• Gabriel Donio

Decorated homes make Christmas memories


Each year, Robert Capoferri’s home, located at 489 N. Chew Rd., is festively decorated for the holidays. This year’s newest addition is a large lighted polar bear. (THG/Joseph F. Berenato. To purchase photos in The Gazette, call (609) 704-1940.)

In the early 1980s, when I was a kid at Christmastime, it was a treat for us to get in our van and ride out to Folsom, where a huge Christmas tree was still being decorated by an elderly Jack Eckhardt, a longtime mayor of that community.


The tree had colored lights on it and was in front of his house—long gone now—on Mays Landing Road near the Folsom Elementary School. Eckhardt would climb a ladder that was leaned against the tree trunk to string the lights.


There wasn’t much in the way of light pollution back then, so the tree stood out in the night, like a big Christmas beacon. The tradition of lighting it went on long after Jack Eckhardt’s death thanks to others who carried on in Eckhardt’s stead. At some point the annual stringing of lights stopped, and the tree now shines brightly only in the memories of the people who recall it.


It was said years ago that Jack’s son, George Eckhardt, a pilot, could spot the tree from high above Folsom at Christmastime, the lights reminding him of home, and family, as he flew over Folsom.


Decorations and other holiday traditions are important, and an article and photos by Joseph F. Berenato in this week’s edition reminded me of Jack Eckhardt’s tree and other must-see Christmas displays from my youth. Some of them are also gone forever: J. Garfield DeMarco’s two big trees on Packard Street in Hammonton, also strung with colored lights; George Smith’s little Christmas houses with figures inside on the other end of Mays Landing Road in Folsom, more toward the Penny Pot section, are two examples.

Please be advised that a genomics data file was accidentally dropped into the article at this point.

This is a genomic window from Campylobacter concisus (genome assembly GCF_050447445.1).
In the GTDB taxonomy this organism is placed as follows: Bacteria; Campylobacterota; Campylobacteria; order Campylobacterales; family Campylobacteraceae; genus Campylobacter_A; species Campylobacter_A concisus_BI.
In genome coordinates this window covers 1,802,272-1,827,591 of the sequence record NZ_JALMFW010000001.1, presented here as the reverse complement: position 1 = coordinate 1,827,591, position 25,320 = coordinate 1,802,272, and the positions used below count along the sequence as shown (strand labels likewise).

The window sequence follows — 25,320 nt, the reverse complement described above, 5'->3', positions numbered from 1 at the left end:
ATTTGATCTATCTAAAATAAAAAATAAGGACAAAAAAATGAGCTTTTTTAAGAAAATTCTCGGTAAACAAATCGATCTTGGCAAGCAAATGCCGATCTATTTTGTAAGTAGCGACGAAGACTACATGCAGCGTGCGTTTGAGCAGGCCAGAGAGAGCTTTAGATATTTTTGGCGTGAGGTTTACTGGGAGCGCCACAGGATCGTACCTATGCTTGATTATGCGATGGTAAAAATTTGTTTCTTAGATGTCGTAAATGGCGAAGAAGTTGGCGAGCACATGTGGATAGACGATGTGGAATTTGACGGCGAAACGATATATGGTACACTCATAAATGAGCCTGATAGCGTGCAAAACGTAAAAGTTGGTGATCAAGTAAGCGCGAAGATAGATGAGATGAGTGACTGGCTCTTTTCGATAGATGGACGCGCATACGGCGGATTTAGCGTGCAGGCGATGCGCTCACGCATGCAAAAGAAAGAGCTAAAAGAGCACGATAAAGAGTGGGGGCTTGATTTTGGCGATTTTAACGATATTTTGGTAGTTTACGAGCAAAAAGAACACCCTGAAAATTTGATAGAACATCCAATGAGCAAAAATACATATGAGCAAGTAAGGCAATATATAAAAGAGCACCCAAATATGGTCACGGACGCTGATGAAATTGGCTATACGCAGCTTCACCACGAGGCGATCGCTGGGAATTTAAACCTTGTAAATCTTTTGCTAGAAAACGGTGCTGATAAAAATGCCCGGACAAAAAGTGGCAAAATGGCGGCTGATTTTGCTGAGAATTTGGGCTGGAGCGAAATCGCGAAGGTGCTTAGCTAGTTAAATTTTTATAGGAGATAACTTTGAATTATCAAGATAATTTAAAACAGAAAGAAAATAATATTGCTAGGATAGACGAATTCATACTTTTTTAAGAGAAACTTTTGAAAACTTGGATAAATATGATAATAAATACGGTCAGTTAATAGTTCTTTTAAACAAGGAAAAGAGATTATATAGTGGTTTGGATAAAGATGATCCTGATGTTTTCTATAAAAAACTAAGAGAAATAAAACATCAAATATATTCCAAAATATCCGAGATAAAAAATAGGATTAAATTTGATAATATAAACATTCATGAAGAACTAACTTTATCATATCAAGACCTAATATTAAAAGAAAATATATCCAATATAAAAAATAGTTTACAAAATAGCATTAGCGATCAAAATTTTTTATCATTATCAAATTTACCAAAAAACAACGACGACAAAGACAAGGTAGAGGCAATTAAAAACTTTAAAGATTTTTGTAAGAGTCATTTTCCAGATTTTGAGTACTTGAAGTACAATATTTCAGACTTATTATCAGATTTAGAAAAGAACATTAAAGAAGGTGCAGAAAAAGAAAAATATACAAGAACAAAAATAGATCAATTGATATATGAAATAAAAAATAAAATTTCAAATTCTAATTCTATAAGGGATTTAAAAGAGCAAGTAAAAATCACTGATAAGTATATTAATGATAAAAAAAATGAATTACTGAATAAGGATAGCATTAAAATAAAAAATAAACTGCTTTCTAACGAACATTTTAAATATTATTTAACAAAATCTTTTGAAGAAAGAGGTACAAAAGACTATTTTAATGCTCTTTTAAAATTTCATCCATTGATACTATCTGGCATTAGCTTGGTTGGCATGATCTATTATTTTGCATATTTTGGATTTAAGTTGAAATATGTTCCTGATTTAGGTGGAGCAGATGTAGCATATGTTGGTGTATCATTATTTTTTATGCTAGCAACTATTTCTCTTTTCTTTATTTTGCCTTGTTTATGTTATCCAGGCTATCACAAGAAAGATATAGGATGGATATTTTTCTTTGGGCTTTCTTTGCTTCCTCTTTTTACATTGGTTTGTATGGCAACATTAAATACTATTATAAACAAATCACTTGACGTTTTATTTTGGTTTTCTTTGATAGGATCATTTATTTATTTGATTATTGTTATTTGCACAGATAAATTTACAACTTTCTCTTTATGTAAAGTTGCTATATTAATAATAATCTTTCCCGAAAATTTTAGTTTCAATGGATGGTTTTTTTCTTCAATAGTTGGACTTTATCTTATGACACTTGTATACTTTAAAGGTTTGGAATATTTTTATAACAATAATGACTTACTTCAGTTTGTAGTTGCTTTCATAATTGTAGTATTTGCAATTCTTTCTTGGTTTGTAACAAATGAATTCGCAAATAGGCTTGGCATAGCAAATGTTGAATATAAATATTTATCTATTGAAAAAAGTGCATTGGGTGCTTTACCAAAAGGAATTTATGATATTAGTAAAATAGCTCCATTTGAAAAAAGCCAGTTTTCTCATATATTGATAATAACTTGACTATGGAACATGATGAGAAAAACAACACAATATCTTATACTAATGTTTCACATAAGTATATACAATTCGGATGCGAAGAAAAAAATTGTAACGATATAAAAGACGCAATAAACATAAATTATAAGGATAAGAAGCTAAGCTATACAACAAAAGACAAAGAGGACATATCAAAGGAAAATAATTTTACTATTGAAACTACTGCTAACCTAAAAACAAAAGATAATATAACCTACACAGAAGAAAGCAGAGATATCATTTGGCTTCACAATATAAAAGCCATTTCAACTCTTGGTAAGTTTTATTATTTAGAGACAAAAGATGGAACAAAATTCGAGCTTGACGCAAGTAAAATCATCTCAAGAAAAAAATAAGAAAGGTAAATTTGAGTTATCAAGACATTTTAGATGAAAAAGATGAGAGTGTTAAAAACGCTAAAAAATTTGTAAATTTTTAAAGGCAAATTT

Luckily, as Berenato’s article about decorations shows, there are still plenty of homes that put out beautiful and fun Christmas displays each year in Hammonton and the surrounding area.


All you have to do is jump in a vehicle, put on some holiday music and drive by these displays—and you will be filled with the spirit and wonder of the Christmas season.


The two best parts are: 1. It’s free; and 2. It’s socially distant.


So, in addition to being a throwback to the days when people roamed the streets of town (or beyond it) seeking the serendipity of coming across a house with an outstanding array of decorations on its lawn, this year it’s also the safe bet.


It doesn’t matter if you lean toward white or colored lights, inflatable Grinches or nativity scenes made from concrete, static light displays or streaming lights set to music that you can tune in on your car radio. What matters is that you get the kids in the car, tell them to stow the phones and tablets away for a half hour and sing some Christmas carols together as you look at the displays people put up for you to enjoy.


I know. It’s old school.


Then again, so is Christmas.


Let’s have some fun during these next few weeks. Take some time to be with your family and do something you’ll all remember 40 years from now, just like I remember how I looked up at Jack Eckhardt’s tree in astonishment.


Go find your Christmas memory. It’s out there waiting for you.



Gabe Donio is the publisher of The Hammonton Gazette.